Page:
It’s such a unique silhouette that no one could replicate because it's such a simplified, easy shoe when you look at it from a distance, but when you come further, it’s high-tech as hell – even though it's outdated tech now.

We did that for the first few runs, but around about the fourth run, we wanted to uplift other people that had joined us at the time. When Johan, who is still working for SNS as a Design Director, came on board, we wanted to see if we could expand into one more shoe because up until then, it had always been me and Peter doing one version each. We wanted to expand, and even though I wasn’t bored, I wanted to try something else, and then Johan wanted to add something, and Peter stayed 577.

I tapped into 1700s because I felt that was something different, and I've always been eager to explore, so I was happy to bet on the unsure, which sometimes it works, sometimes it doesn't. It’s important to ask ourselves what will break the mold and what's going to make noise.

Around, I think maybe 2011, 2012, 2013, the strategy started to arrive. This is when it started to be more like, "No, our focus point now is the 1300s," or, "Now we have to do the 574s."

Which of your collaborations with New Balance has been your favorite?

I would probably go with the original, but it's a tight race. It is tough, but the 577, the first one was definitely memorable.

With the blue and yellow shoe, at that time, I knew that everybody would yell out Swedish flag when they saw it, but it was actually a tribute to my father-in-law who is from the Canary Islands. Their flag is similar to Sweden's, but it's a lighter shade of blue. To me, it was a fulfilling thing – it meant that I had a connection with that shoe that nobody else knew, and that is probably why it means something to me today.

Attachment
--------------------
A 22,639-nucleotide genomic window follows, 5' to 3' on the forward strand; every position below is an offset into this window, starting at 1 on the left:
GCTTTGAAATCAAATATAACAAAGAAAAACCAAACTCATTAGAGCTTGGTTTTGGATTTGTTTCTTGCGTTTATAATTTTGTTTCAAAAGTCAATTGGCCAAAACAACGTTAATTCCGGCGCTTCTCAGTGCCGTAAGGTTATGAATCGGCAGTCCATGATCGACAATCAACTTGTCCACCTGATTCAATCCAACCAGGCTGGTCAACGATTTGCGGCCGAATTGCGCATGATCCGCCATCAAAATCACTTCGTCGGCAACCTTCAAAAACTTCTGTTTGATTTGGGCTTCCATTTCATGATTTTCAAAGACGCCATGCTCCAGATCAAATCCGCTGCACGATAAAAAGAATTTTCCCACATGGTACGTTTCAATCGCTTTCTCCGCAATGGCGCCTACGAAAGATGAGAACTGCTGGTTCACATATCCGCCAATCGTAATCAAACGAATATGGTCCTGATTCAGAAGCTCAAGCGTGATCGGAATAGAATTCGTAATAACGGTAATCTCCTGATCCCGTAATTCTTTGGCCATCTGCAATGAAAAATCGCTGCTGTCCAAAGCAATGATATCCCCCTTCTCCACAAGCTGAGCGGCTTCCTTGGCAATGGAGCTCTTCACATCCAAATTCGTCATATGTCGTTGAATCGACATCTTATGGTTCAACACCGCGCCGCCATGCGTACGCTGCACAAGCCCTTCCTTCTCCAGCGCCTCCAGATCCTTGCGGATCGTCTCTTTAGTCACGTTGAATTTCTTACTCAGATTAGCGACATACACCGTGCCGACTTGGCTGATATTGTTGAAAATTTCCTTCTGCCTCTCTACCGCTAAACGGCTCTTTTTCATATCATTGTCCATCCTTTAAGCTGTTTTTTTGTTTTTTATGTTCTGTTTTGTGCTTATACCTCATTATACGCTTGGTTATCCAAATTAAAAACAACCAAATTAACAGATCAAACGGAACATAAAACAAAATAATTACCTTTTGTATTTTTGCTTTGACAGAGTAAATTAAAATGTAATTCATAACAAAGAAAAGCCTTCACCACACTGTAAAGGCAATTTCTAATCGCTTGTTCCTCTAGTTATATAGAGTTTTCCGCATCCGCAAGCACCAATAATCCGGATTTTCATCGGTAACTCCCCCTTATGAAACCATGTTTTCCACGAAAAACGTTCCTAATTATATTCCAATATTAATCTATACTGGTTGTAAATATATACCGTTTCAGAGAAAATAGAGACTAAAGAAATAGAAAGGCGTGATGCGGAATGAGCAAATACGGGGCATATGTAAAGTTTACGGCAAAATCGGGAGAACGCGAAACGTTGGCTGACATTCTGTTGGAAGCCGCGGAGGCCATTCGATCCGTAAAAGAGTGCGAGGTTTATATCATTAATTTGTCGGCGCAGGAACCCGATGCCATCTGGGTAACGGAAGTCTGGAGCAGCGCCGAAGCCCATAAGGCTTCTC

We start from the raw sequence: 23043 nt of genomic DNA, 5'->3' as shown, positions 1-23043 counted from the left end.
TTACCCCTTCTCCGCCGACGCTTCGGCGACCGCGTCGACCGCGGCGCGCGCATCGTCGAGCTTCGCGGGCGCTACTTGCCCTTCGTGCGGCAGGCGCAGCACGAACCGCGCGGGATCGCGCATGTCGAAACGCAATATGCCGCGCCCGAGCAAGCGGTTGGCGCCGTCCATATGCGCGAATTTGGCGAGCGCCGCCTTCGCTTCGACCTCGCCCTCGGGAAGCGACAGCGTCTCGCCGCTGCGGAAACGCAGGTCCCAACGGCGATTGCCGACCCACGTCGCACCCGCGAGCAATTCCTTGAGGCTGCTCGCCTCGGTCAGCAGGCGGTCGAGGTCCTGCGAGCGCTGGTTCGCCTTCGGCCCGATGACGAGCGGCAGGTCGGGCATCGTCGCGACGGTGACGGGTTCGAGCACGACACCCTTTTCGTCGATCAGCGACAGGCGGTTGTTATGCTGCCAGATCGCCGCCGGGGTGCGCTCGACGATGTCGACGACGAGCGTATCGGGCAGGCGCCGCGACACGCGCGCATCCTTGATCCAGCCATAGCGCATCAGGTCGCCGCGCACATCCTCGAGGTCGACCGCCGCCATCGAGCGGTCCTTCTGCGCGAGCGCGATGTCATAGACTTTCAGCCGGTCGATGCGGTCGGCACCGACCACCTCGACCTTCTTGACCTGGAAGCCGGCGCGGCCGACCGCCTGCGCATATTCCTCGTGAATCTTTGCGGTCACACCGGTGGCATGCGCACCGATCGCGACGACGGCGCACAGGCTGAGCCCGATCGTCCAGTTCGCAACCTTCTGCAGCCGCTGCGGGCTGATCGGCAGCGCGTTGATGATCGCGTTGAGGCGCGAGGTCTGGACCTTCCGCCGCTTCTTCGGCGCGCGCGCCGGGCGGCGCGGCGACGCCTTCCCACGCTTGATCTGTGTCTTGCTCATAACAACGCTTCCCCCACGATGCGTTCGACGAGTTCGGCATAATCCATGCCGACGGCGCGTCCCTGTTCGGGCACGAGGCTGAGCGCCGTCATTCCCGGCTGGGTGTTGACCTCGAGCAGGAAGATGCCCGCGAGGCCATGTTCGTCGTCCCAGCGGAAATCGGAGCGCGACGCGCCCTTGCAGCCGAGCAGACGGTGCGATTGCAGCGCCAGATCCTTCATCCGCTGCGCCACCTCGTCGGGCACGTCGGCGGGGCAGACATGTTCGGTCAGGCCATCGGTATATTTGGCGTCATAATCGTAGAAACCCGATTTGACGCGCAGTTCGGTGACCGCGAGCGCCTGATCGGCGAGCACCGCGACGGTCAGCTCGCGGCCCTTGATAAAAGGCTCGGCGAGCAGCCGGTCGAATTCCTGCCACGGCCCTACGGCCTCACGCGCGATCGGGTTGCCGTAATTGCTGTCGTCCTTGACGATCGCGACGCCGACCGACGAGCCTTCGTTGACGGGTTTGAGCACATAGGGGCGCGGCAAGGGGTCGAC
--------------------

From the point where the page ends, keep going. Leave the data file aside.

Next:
In retrospect, again, I'm proud I did that 1700 from a personal note. It was all synthetic, so it was the first non-leather shoe that I did.

The sneaker we did with Aaron LaCrate was cool too because it was a three-way collaboration. It was like us enabling somebody else. I mean, Aaron has been around for longer than we have, but to put him on a platform to do what he wanted with it was a cool moment, too.

Should we be expecting more to come?

Something is definitely coming with New Balance, which is due to launch this summer. Well, I can't talk about it. Yeah, no. The team would kill me if I talked about it.

NB has been on top, especially the past couple of years. How do you think they do got there? 

They didn't do the classic sneaker company mistake of, oh, here's a silhouette, here's 25 more of the same silhouette in almost the same colorway. They didn't oversaturate in SKUs and in storytelling, and they didn't make too few pairs of the SKUs that they actually made – which I think is a smart move.

It'd be rude not to ask – best New Balance of all time?

Obviously, I have a lot of love for that 577 OG. Nobody else can touch them on that shoe, and it represents a time and era for me, where my starting point for me in my career is a few years after that shoe was launched.

But I mean, I got to hand it to what Teddy did with the basketball silhouettes. I mean, they tried doing all the James Worthy stuff over the years and it never really stuck. And here, New Balance finds a good match with somebody that really validates it.

When it comes to collaborations, I think Salehe’s “Water Be The Guide” pack was beautiful. That was amazing, the way he took the design and stayed within its line but made it such a different shoe, using materials that I would never really dare try.